As news reports trickle in from yet another powerful storm - Cyclone Pam - can we please quit singing that song? Pam slammed the archipelago nation of Vanuatu over the weekend. Photos shows trees snapped and destroyed, not standing around talking about how nice and spiritual it was being bent over during the storm. Even worse, reports indicate several people died and many more are injured, homeless, and without power or water. If that's the picture of God's love, why would anyone sing happily about it?

(some of the destruction on Vanuatu; photo from World Vision)

The Lord said, "Go out and stand on the mountain in the presence of the Lord, for the Lord is about to pass by.” Then a great and powerful wind tore the mountains apart and shattered the rocks before the Lord, but the Lord was not in the wind. After the wind there was an earthquake, but the Lord was not in the earthquake. After the earthquake came a fire, but the Lord was not in the fire. And after the fire came a gentle whisper. (1 Kings 19:11-12)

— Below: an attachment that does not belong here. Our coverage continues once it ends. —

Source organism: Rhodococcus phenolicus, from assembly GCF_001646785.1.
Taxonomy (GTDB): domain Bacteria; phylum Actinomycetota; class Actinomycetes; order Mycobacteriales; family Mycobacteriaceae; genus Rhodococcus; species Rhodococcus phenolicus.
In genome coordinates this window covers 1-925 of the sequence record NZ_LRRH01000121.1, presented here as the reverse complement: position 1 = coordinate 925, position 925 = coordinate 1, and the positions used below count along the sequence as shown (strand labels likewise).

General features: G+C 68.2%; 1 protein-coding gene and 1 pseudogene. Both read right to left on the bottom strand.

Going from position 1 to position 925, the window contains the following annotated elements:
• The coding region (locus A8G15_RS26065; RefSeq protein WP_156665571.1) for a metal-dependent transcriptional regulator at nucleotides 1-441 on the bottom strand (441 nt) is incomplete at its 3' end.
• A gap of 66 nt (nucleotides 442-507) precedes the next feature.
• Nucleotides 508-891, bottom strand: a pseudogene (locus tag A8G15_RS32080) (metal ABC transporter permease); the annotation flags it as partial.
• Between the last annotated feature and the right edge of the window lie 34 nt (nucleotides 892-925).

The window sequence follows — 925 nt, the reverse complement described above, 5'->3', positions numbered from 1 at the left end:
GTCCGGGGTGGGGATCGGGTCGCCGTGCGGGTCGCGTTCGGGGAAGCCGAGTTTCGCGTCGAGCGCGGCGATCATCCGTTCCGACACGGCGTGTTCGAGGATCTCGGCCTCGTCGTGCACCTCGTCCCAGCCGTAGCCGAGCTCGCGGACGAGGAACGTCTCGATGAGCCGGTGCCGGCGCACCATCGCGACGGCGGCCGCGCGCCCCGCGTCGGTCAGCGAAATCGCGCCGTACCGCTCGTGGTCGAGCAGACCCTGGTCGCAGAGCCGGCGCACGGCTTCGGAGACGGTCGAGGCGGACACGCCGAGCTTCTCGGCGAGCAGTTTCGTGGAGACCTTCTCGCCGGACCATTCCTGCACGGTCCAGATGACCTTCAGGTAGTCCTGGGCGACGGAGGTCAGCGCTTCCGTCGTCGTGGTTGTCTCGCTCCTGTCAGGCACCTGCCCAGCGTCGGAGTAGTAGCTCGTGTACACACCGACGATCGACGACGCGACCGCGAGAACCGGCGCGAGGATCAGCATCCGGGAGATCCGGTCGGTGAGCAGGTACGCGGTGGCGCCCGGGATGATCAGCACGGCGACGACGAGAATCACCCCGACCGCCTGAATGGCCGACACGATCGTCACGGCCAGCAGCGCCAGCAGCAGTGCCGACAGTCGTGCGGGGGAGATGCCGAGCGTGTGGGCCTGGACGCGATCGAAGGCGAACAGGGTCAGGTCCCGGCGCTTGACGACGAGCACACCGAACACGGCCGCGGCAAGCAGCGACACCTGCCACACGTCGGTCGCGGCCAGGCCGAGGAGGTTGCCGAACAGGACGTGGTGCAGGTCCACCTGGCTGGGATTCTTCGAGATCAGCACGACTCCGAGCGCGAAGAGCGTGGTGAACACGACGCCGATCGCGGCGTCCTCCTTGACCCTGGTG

God didn't come in the strong wind, earthquake, or fire. God's love is not like the strong wind in a cyclone. Fortunately, there are Christians who see God's love in our hands and feet, not in powerful storms. They are already mobilizing to demonstrate that love to the beleaguered people of Vanuatu.

Relief groups - including BWAid and Baptist World Aid Australia - are already raising money and working to get help to the devastated nation out in the Pacific Ocean. One group particularly leading the way is World Vision, which has worked in Vanuatu for more than 30 years. Thus, the organization already has staffers on the ground.


Since they saw the storm coming, World Vision actually pre-positioned lots of relief items so they could help with more quickly after the storm passed. With information from the remote nation hard to find, CNN and other news sources even relied heavily on firsthand reports from World Vision staffers in the immediate aftermath of Pam. It's great to see a Christian organization so far ahead of the curve that news outlets rely on the group for news!

That's what God's love is like. Not a hurricane, but emergency relief after the storm.